By Pravit Rojanaphruk
Six years after the coup that ousted Thaksin Shinawatra, one name is slowly becoming venerated by those who opposed military intervention - the late taxi-driver Nuamthong Praiwan.
Nuamthong, 60, ran his cab into an Army tank in the aftermath of the September 19, 2006 coup. He was hospitalised and later publicly belittled by Col Akara Thiprote, deputy spokesperson of the Council for National Security (CNS), who said: “Nobody has so strong an ideology so as to be able to sacrifice his or her life”.
On October 30, 2006, Nuamthong died when he decided to hang himself as the ultimate protest against the coup.
Today, many red-shirts and those who oppose the coup view Nuamthong as a martyr.
A film in honour of the taxi-driver is soon to be filmed after red shirts managed to raise more than Bt2.5 million earlier this year.
When red shirts gathered at Ratchaprasong Intersection to rally in 2010, a bust of Nuamthong was placed near Buddha statues and those of warrior kings of the past, behind the main rally stage.
To red-shirt Chulalongkorn historian Assoc Prof Suthachai Yimprasert, Thai history will remember Nuamthong kindly – despite the fact that only red shirts and those who opposed the coup value his sacrifice.
“The future will be different [when it comes to remembering Nuamthong],” Suthachai said. “It’s impossible to see the coup as legitimate from the future’s point of view. We exist in the bias of the present. It’s like the October 6, 1976 massacre; no one today says the killing was right anymore.”
Suthachai said what made Nuamthong unique was the fact he was a working class man and not from the educated middle class.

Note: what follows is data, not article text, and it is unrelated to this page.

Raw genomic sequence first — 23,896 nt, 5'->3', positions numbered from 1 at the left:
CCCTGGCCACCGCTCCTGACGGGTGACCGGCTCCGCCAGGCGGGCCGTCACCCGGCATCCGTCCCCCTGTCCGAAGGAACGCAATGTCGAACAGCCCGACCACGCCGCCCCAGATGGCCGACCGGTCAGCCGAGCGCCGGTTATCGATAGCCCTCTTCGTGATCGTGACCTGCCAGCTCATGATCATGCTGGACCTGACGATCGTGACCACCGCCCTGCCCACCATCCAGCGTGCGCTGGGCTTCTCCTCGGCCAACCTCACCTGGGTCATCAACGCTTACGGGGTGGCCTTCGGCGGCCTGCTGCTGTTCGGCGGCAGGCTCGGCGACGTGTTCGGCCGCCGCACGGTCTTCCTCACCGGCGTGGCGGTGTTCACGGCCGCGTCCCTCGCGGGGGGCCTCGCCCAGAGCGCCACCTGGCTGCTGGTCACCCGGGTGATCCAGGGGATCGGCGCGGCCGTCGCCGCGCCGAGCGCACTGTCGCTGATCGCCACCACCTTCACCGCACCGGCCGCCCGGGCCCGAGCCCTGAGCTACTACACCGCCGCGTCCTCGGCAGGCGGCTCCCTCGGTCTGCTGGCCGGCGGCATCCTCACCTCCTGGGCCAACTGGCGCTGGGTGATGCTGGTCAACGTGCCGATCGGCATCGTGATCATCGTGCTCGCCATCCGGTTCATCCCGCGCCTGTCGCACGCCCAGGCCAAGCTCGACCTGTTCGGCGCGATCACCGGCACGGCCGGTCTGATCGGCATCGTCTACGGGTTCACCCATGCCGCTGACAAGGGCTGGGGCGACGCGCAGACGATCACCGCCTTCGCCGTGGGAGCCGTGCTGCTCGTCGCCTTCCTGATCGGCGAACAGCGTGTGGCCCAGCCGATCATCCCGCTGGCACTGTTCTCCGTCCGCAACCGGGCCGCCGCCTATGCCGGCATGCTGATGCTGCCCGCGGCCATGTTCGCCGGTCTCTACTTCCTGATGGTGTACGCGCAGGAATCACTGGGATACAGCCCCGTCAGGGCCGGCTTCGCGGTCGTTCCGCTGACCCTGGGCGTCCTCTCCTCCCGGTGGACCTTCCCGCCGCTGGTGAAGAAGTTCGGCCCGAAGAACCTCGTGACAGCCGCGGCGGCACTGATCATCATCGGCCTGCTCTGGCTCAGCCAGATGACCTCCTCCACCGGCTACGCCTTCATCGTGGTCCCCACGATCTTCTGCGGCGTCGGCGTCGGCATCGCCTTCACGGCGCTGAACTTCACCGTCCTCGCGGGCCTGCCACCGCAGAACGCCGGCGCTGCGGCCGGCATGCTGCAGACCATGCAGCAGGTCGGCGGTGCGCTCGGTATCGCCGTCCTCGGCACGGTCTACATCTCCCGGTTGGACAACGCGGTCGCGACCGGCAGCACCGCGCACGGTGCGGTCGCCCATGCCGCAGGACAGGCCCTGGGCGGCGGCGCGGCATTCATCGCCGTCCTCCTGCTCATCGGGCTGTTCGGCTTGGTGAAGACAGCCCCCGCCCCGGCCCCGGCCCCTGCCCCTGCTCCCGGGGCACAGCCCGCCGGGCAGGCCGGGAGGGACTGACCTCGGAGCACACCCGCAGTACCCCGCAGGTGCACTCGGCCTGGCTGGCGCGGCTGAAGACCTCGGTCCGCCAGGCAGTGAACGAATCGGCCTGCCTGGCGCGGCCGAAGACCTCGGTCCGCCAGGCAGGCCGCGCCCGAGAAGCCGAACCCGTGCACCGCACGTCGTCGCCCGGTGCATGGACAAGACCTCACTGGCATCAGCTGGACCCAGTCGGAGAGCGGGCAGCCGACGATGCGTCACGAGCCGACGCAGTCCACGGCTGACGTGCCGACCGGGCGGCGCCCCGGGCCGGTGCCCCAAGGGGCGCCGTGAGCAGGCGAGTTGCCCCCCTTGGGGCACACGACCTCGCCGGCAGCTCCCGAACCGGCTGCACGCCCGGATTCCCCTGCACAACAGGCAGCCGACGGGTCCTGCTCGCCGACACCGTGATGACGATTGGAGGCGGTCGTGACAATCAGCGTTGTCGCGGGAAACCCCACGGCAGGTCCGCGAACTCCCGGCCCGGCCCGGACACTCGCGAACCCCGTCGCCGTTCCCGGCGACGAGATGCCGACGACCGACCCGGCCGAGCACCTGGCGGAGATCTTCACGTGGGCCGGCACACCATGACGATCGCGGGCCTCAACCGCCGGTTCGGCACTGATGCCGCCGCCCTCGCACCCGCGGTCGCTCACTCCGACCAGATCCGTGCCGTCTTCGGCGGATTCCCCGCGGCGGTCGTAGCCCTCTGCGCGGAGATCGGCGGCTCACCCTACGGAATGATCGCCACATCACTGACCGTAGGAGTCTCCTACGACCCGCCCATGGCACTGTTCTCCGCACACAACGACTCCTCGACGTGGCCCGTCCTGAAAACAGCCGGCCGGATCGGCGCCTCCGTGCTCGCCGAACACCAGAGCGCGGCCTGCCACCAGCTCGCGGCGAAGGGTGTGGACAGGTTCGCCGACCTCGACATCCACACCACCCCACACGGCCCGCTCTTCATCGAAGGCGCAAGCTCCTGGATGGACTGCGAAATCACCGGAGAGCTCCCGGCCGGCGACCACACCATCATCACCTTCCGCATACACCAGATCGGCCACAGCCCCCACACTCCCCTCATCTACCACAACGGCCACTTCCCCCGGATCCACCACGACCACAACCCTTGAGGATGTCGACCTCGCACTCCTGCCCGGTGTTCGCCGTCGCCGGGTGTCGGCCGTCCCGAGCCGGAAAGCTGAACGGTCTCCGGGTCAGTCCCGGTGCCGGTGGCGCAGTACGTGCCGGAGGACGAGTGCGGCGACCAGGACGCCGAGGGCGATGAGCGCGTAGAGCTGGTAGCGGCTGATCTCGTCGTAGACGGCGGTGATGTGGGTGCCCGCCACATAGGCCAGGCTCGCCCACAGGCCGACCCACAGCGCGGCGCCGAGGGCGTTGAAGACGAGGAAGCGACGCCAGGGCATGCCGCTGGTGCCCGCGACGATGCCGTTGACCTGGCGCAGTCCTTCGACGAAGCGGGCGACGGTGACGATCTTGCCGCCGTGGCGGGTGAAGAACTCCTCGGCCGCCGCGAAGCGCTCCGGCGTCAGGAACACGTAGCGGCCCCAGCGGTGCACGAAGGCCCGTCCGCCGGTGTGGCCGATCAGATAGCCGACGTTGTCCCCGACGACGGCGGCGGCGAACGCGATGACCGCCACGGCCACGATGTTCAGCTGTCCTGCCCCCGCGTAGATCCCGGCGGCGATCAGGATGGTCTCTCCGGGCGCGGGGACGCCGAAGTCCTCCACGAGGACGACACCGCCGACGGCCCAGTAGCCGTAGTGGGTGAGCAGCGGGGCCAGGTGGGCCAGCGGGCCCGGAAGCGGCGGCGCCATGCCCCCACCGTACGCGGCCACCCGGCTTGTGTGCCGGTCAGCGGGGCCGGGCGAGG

Wat Wallayangkoon, writer and scriptwriter for the new film, believes Nuamthong has a place in the history of Thai democracy.
“The future will only remember him more,” said Wat, adding that when Thailand enjoys genuine freedom of speech, understanding of tumultuous events like the October 6, 1976 massacre of leftist students, or the October 14, 1973 revolt against military dictators, would also change.
Those not in the red-shirt camp who oppose military dictatorship, like Marxist activist Patchanee Kumnal, who is from a working class background herself, warned that the struggle for democracy should not be based on individual sacrifice but the strength of a democratic movement.
“From a Marxist perspective, we do not support the idea of martyrdom. Everyone should be organised and fight as a movement and not fight a lonely struggle like the taxi-driver,” said 35-year-old Patchanee. “I do respect his stance and fortitude, however. He deserves to be recorded in history.”